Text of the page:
(The New Yorker) -- by James Surowiecki --
It’s been the political equivalent of an intervention: in recent weeks, Democrats have been bombarded with advice about how they should reinvent their economic agenda. The electorate, we hear, wants Barack Obama to be more of an economic populist but less of an ambitious reformer. He has to aggressively create jobs but also be less spendthrift. This advice may be contradictory, but then so are the economic opinions of the many angry voters who are animating what’s being called the new populism. Whereas the economic populism of the eighteen-nineties and the right-wing cultural populism of recent years represented reasonably coherent ideologies, this new populism has stitched together incompatible concerns and goals into one “I’m mad as hell” quilt. The people may have spoken. It’s just not clear that they’re making any sense.
One view of this new populist uprising is that it’s about Main Street versus Wall Street, and is grounded in voters’ fury at the bailout of irresponsible bankers. But that’s too simple. While the banks are public enemy No. 1, there’s a much wider-ranging anger out there, a sense that everyone except the ordinary middle-class person is getting some sort of handout. Big Business, Big Government, and Big Labor: voters don’t seem to like any of them. The bailout of the auto industry, after all, was as unpopular as the bailout of the banks, even though it was much tougher on the companies (G.M. and Chrysler went bankrupt; shareholders were wiped out, and C.E.O.s pushed out), and even though the biggest beneficiaries of the deal were ordinary autoworkers. You might have expected a deal that helped workers keep their jobs to play well in a country spooked by ballooning unemployment. Yet most voters hated it.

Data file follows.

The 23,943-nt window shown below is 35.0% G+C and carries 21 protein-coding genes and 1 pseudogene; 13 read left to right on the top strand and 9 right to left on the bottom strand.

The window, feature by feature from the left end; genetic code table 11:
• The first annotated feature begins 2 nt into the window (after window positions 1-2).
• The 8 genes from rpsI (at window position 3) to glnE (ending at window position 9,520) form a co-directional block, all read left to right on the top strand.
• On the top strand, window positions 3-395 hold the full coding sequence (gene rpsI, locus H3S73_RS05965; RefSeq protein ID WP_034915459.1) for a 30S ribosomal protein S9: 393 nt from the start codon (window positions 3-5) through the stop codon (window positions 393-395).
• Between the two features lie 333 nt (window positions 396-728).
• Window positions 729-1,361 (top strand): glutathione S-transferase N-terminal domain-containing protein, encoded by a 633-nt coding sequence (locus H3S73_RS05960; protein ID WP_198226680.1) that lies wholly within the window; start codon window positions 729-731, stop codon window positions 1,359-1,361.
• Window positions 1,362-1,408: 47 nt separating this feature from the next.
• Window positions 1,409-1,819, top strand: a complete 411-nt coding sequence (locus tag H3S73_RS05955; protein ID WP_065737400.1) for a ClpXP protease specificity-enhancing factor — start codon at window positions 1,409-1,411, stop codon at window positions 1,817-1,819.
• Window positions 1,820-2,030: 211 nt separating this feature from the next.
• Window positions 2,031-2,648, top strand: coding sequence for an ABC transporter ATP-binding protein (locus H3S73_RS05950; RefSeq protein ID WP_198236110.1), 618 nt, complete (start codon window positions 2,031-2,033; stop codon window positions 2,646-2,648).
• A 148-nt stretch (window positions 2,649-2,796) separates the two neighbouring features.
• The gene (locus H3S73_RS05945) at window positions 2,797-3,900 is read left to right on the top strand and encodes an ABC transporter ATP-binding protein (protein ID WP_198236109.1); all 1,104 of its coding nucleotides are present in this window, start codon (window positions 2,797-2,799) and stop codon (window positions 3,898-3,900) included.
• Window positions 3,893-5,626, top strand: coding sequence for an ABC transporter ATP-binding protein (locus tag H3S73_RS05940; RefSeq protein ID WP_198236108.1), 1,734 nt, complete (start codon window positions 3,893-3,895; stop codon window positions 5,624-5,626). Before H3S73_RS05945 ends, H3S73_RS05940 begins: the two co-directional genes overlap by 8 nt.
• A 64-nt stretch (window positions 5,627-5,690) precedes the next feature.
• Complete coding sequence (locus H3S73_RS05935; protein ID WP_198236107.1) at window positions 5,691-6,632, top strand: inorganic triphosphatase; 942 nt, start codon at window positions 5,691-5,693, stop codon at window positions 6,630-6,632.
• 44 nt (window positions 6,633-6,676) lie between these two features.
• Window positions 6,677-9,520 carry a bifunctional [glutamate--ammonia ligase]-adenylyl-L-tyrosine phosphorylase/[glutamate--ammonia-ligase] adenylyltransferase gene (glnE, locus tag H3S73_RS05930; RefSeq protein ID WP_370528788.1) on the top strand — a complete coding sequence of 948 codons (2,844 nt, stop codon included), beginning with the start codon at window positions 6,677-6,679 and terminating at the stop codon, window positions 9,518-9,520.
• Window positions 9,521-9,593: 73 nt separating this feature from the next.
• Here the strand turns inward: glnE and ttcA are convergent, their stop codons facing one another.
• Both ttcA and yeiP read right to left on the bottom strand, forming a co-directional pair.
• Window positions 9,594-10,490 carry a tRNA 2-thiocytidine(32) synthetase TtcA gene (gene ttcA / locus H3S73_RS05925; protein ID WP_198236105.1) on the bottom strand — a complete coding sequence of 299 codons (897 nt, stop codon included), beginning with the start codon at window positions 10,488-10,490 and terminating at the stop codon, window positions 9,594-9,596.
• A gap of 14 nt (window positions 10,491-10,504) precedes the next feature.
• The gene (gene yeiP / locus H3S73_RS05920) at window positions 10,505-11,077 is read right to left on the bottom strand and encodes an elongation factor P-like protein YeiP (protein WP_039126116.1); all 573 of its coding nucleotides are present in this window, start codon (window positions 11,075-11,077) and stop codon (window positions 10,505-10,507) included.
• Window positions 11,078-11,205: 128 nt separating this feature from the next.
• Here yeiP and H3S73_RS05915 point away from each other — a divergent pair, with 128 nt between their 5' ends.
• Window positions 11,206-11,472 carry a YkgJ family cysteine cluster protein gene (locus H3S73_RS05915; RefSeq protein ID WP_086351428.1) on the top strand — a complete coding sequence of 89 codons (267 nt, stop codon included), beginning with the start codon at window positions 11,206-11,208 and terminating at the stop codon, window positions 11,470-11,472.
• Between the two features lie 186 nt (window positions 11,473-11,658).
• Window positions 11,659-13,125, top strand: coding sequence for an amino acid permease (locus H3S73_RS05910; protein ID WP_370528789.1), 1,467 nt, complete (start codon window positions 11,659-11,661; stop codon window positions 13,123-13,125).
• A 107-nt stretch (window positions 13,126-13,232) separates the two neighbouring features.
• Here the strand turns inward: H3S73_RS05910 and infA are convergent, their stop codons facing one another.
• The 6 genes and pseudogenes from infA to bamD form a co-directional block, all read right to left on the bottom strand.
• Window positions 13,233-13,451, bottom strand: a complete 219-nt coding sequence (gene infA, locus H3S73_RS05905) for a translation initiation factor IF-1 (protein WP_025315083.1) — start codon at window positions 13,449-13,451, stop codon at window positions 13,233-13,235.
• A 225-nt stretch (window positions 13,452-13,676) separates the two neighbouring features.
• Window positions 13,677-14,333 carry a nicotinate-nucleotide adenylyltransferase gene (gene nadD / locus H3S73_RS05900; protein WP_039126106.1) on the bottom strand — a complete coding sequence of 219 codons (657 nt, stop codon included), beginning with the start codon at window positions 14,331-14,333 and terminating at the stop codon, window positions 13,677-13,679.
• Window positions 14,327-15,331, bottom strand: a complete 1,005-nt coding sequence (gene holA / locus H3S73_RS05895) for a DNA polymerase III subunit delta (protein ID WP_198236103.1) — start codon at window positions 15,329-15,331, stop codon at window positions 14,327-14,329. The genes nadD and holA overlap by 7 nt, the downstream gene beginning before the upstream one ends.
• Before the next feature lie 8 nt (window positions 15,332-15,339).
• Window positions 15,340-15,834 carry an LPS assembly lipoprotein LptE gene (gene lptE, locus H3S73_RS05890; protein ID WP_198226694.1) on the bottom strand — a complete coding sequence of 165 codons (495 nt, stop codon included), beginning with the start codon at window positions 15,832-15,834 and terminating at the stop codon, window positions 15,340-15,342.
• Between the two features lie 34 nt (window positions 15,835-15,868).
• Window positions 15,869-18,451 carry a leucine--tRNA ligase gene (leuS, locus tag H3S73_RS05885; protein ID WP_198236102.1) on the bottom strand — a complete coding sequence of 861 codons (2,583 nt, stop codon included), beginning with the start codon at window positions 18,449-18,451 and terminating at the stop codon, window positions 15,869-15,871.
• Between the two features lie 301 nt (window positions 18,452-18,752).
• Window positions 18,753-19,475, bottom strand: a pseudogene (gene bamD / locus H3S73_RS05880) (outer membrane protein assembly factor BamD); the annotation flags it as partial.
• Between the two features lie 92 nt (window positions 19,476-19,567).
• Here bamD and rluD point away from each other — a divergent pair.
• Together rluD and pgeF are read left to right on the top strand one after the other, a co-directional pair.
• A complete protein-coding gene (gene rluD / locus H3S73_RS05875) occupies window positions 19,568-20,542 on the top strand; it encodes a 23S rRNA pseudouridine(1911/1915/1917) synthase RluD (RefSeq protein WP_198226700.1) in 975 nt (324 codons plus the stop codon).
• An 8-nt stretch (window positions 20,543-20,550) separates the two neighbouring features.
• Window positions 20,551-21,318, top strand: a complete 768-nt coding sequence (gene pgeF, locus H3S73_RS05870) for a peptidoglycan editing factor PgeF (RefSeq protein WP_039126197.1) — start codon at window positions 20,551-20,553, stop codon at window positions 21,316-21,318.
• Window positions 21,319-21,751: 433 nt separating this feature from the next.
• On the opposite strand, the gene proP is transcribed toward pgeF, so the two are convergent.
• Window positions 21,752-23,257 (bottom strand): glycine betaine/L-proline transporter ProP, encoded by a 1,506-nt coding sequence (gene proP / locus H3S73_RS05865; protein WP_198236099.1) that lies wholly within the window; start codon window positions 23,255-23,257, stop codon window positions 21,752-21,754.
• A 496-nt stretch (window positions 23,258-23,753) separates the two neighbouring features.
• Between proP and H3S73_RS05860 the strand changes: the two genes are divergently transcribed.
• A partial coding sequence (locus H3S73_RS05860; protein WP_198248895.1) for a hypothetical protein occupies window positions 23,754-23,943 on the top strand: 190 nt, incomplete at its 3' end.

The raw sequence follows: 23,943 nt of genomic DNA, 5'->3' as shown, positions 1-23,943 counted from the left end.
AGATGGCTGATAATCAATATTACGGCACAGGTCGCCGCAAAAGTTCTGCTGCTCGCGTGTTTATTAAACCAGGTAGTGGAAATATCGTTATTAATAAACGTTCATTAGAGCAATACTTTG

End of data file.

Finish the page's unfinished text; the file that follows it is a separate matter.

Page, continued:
Similarly, the failure of free markets during the financial crisis might have led people to think that the government should be more involved in the economy. Instead, the percentage of Americans who think government is trying to do too much is higher than it’s been since the late nineties...MORE...LINK
Chris Moore comments:
There really is not so much of a paradox and contradiction in the anger and message that this populist insurgency is sending, as the author of this piece continues to claim. Before over thinking the issue and muddying the waters (or trying to find a way to somehow both discredit the populist insurgency and square it with the vanilla prescriptions of the corrupt Establishment that butters his own bread) Surowiecki really nailed the focus of the Tea Partiers disdain in "Big Business, Big Government, and Big Labor" -- particularly the government unions that are plundering the public coffers to slather generous pay packages, benefits, and retirement plans all over themselves.
The populist insurgency recognizes (if only instinctively) that all of this, plus Corporatism, plus the unnecessary Big Wars and war profiteering, plus cultural Marxism's war on traditional America, are simply inconsistent with the continued economic and cultural solvency of the U.S., and barring abrupt and radical change of direction, the bottom is going to fall out from under everything sooner rather than later.